On Eve And Her Plans To Raise Her Bi-racial Children Colorblind
“I don’t see color.”
“I don’t want my kids to see color.”
“I’m going to raise my kids not to see color.”
These are some of the so-called PC phrases I hear all too often from either people who have been accused of being racist or mothers of biracial children. It’s the go-to, cover-your-butt, I-believe-all-people-are-created-equal catchphrase that people, seemingly unconsciously, throw out whenever they find themselves in an uncomfortable discussion about race as if raising one’s child color blind is a good — or even attainable — thing.
Eve is the latest celeb to go the colorblind route in an interview with Vibe Vixen. The magazine asked her whether she and her boyfriend Maximillion Cooper plan to have children, and if so, what they’ll teach them about race and identity. Here’s what she said:
I want them to be colorblind, but I do want them to understand both sides of themselves. I’m a black woman and I love being a black woman. And I think my child should know that black part of themselves. But obviously at the same time, their father would be white and I would want them to know that side of themselves. And British! That’s a whole other situation (laughs). But in doing that, I think they can be colorblind. I don’t want them to see color. I never did. I grew up in the hood and my mother was very good at it not being a black thing, even though I grew up around all black people. I want them to want to know everything about all kinds of races. And hopefully they will.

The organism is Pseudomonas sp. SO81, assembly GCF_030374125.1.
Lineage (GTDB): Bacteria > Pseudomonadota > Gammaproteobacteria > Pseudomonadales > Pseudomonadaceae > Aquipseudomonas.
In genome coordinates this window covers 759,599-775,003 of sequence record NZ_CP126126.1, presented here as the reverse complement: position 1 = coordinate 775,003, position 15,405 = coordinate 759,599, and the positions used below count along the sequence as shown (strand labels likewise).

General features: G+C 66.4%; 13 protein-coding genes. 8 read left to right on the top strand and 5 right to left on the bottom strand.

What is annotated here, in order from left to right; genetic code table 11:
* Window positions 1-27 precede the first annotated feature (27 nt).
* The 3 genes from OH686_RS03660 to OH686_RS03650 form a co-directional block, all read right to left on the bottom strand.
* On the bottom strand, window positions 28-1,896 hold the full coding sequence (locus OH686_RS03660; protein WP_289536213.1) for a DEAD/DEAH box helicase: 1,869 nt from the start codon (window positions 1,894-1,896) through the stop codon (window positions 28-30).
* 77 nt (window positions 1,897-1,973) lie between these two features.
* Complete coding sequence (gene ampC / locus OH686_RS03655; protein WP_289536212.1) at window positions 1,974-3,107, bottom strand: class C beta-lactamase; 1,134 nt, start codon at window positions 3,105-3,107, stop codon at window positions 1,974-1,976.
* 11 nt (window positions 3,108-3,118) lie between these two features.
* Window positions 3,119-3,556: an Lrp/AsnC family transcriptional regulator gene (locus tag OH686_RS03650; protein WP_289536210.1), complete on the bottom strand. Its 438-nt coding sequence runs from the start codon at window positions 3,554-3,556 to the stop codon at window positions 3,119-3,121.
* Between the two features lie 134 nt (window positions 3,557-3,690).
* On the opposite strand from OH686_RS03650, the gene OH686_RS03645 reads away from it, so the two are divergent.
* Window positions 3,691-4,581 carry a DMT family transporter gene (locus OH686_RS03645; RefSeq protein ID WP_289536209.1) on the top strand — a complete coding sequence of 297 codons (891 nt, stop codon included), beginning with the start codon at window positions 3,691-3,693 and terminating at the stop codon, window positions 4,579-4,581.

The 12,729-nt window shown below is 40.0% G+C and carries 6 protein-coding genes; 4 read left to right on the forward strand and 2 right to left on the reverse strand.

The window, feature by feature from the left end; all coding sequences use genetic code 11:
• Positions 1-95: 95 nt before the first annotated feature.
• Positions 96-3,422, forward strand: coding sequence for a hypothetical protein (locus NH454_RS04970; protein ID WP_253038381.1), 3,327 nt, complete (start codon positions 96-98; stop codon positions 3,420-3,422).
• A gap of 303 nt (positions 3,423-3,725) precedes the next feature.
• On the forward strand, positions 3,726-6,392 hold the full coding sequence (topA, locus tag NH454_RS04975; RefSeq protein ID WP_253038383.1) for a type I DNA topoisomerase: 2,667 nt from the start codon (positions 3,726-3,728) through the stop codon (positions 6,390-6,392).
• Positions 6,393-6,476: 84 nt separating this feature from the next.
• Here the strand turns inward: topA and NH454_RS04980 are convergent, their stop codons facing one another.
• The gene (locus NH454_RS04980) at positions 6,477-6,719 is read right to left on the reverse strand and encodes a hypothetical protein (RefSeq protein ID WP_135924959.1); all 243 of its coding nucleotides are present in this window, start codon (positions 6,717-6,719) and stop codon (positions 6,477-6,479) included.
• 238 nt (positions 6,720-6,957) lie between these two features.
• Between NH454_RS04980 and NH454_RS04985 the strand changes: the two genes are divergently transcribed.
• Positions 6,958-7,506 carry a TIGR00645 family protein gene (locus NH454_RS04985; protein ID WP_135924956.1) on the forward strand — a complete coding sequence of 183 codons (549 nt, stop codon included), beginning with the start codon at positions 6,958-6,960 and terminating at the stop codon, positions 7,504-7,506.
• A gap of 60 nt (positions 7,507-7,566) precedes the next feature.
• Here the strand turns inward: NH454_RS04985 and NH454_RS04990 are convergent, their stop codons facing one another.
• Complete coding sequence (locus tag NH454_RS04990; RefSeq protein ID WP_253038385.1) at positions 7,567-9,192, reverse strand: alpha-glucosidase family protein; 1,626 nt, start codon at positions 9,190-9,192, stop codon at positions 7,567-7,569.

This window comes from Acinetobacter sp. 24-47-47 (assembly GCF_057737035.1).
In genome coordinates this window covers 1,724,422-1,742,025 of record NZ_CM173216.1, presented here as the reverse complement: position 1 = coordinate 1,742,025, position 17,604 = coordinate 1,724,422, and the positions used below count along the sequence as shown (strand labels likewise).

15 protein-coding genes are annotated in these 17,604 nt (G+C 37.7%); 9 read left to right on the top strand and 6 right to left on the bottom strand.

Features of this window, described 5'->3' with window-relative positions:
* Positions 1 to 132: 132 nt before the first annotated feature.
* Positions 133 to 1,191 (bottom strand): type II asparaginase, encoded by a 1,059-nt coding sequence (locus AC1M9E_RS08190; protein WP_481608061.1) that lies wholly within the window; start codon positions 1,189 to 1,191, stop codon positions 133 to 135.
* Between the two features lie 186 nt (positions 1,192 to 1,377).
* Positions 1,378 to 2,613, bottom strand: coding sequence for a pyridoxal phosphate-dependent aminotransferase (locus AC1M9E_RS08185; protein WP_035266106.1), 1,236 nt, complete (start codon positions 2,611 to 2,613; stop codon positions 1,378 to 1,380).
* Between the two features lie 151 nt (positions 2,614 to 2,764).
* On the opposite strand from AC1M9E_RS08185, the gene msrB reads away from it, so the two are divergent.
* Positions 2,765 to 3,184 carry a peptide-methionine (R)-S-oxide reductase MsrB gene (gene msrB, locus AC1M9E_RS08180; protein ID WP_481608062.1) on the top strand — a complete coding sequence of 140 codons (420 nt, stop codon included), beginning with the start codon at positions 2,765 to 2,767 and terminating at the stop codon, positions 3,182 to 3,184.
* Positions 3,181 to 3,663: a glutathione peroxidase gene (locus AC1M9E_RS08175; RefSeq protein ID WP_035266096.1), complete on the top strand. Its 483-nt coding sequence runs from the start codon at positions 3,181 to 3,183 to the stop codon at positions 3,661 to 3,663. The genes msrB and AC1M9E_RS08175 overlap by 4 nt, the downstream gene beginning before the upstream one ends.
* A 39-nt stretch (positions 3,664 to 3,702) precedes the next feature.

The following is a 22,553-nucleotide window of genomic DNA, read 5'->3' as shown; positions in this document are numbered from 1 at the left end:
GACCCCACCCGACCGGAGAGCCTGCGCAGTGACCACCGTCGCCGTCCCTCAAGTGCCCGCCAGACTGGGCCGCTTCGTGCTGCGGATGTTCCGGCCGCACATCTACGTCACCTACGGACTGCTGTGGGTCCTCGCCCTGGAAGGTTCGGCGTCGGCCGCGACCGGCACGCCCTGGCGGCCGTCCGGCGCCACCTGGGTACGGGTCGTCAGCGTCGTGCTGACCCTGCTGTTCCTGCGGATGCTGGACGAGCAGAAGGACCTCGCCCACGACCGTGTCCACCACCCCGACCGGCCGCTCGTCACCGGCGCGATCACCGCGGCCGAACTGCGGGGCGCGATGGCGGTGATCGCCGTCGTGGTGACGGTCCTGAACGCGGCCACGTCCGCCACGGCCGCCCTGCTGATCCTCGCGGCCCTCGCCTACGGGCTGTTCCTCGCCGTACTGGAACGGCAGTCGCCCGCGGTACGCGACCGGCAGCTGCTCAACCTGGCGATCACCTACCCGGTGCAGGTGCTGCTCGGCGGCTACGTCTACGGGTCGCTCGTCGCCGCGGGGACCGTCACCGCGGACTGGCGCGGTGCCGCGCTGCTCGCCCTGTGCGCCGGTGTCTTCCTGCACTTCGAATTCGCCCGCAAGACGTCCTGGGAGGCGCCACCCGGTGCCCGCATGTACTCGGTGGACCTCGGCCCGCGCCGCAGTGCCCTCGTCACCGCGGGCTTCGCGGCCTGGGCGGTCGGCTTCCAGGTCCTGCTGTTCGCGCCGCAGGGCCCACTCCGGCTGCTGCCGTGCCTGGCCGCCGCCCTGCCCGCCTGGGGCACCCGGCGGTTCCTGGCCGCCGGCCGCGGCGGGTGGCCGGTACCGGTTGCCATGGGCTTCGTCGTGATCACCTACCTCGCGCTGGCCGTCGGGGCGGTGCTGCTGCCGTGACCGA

After reading Eve’s comment, I can’t help but question why is the idea of raising your child to see and accept other cultures such a difficult concept? That’s not being colorblind, that’s being a respectable human being. We all have the capability to see those things that make us different from each other racially and ethnically and still appreciate and respect them — if raised right. Yet it seems to be the socially acceptable thing to say you’re just going to raise your child to not see the different skin tones, hair textures, eye shapes, and physical compositions of those around them. I’d much rather help my child embrace all the unique beauty his racial makeup ensues and show him what’s equally beautiful about someone of another ethnic origin, rather than throw a blank slate across everyone and say we’re all the same when that’s just not the truth — or doing him any service.
Race is going to come up with children. Eventually, they’re going to want to know why someone looks different from them, and instead of just saying “oh they’re just like you,” why not explain why they look different, while emphasizing they are the same in the sense of importance, but unique in race. There’s nothing non-PC about that in my book.
What do you think about the idea of raising your children colorblind?